Lim J, Almond J, Trigatzis M,
et al., 2018, Laser cooled YbF molecules for measuring the electron's electric dipole moment, *Physical Review Letters*, Vol: 120, ISSN: 0031-9007

We demonstrate one-dimensional sub-Doppler laser cooling of a beam of YbF molecules to 100 μK. This is a key step towards a measurement of the electron's electric dipole moment using ultracold molecules. We compare the effectiveness of magnetically-assisted and polarization-gradient sub-Doppler cooling mechanisms. We model the experiment and fi nd good agreement with our data.

Jarvis KN, Devlin JA, Wall TE,
et al., 2018, Blue-detuned magneto-optical trap, *Physical Review Letters*, Vol: 120, ISSN: 0031-9007

We present the properties and advantages of a new magneto-optical trap (MOT) where blue- detuned light drives ‘type-II’ transitions that have dark ground states. Using ⁸⁷Rb, we reach a radiation-pressure-limited density exceeding 10¹¹ cm⁻³ and a temperature below 30 μK. The phase-space density is higher than in normal atomic MOTs, and a million times higher than comparable red-detuned type-II MOTs, making the blue-detuned MOT particularly attractive for molecular MOTs which rely on type-II transitions. The loss of atoms from the trap is dominated by ultracold collisions between Rb atoms. For typical trapping conditions, we measure a loss rate of 1.8(4) × 10⁻¹⁰ cm³ s⁻¹.

Truppe S, Williams HJ, Hambach M,
et al., 2017, Molecules cooled below the Doppler limit, *Nature Physics*, Vol: 13, Pages: 1173-1176, ISSN: 1745-2473

The ability to cool atoms below the Doppler limit -- the minimum temperaturereachable by Doppler cooling -- has been essential to most experiments withquantum degenerate gases, optical lattices and atomic fountains, among manyother applications. A broad set of new applications await ultracold molecules,and the extension of laser cooling to molecules has begun. A molecularmagneto-optical trap has been demonstrated, where molecules approached theDoppler limit. However, the sub-Doppler temperatures required for mostapplications have not yet been reached. Here we cool molecules to 50 uK, wellbelow the Doppler limit, using a three-dimensional optical molasses. Theseultracold molecules could be loaded into optical tweezers to trap arbitraryarrays for quantum simulation, launched into a molecular fountain for testingfundamental physics, and used to study ultracold collisions and ultracoldchemistry.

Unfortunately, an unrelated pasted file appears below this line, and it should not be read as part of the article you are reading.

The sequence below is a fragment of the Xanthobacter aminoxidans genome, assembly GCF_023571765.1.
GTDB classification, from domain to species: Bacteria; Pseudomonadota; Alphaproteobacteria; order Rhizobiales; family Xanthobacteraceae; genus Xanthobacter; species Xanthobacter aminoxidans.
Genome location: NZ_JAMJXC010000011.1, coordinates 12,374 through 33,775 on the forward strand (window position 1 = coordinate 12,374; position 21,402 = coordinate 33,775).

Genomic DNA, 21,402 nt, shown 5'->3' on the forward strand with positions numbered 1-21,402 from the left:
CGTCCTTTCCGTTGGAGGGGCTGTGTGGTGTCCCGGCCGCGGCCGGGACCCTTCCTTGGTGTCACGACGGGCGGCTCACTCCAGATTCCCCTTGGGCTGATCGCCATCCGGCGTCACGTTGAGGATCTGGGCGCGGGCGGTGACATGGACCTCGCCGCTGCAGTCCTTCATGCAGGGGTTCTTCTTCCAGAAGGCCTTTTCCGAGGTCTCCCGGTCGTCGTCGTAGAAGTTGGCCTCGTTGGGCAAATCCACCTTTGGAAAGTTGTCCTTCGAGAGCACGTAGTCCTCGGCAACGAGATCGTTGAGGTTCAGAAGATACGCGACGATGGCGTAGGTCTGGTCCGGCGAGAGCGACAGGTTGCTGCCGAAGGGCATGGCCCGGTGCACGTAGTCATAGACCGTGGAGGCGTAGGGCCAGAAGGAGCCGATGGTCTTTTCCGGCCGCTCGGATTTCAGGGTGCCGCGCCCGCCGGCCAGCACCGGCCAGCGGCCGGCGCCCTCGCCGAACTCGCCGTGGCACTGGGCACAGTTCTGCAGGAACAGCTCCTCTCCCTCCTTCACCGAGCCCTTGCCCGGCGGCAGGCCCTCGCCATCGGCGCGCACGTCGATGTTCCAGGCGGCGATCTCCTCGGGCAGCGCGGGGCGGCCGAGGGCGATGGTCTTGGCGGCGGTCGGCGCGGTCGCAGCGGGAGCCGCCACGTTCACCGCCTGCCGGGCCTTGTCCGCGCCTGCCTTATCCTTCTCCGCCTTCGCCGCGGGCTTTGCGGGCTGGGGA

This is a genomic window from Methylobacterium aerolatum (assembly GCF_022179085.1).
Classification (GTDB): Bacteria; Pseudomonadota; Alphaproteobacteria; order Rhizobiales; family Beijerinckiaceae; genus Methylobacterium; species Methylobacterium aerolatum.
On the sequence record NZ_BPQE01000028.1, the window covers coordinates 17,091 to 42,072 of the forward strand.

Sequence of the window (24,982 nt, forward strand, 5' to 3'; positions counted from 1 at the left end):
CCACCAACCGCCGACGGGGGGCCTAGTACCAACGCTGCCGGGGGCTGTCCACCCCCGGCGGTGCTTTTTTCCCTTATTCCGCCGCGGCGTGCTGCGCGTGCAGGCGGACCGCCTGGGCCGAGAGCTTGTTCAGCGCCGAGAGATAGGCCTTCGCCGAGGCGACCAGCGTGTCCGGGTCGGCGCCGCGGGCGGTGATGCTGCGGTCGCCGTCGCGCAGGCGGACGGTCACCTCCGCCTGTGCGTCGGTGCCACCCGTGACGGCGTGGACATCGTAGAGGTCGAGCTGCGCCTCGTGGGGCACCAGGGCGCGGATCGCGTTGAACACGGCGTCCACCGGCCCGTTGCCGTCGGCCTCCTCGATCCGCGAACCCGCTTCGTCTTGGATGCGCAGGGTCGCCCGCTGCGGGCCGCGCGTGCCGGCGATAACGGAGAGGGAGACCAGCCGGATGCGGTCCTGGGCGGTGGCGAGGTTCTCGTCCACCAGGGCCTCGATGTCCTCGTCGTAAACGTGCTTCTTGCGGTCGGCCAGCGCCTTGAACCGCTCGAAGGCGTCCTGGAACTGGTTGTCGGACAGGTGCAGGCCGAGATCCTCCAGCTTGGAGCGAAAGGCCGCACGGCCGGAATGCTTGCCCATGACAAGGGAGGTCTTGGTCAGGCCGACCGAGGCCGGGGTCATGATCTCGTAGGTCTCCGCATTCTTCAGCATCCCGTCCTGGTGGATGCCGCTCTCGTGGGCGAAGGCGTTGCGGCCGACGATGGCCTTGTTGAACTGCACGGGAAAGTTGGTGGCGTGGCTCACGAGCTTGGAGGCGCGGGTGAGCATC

Williams H, Truppe S, Hambach M,
et al., 2017, Characteristics of a magneto-optical trap of molecules, *New Journal of Physics*, Vol: 19, ISSN: 1367-2630

We present the properties of a magneto-optical trap (MOT) of CaFmolecules. We study the process of loading the MOT from a decelerated bu er-gas-cooled beam, and how best to slow this molecular beam in order to capture the most molecules. We determine how the number of molecules, the photon scattering rate, the oscillation frequency, damping constant, temperature, cloud size and lifetime depend on the key parameters of the MOT, especially the intensity and detuning of the main cooling laser. We compare our results to analytical and numerical models, to the properties of standard atomic MOTs, and to MOTs of SrF molecules. We load up to 2 x 10⁴ molecules, and measure a maximum scattering rate of 2.5 x 10⁶ s⁻¹ per molecule, a maximum oscillation frequency of 100 Hz, a maximum damping constant of 500 s⁻¹, and a minimum MOT rms radius of 1.5 mm. A minimum temperature of 730 μK is obtained by ramping down the laser intensity to low values. The lifetime, typically about 100 ms, is consistent with a leak out of the cooling cycle with a branching ratio of about 6 x 10⁻⁶. The MOT has a capture velocity of about 11 m/s.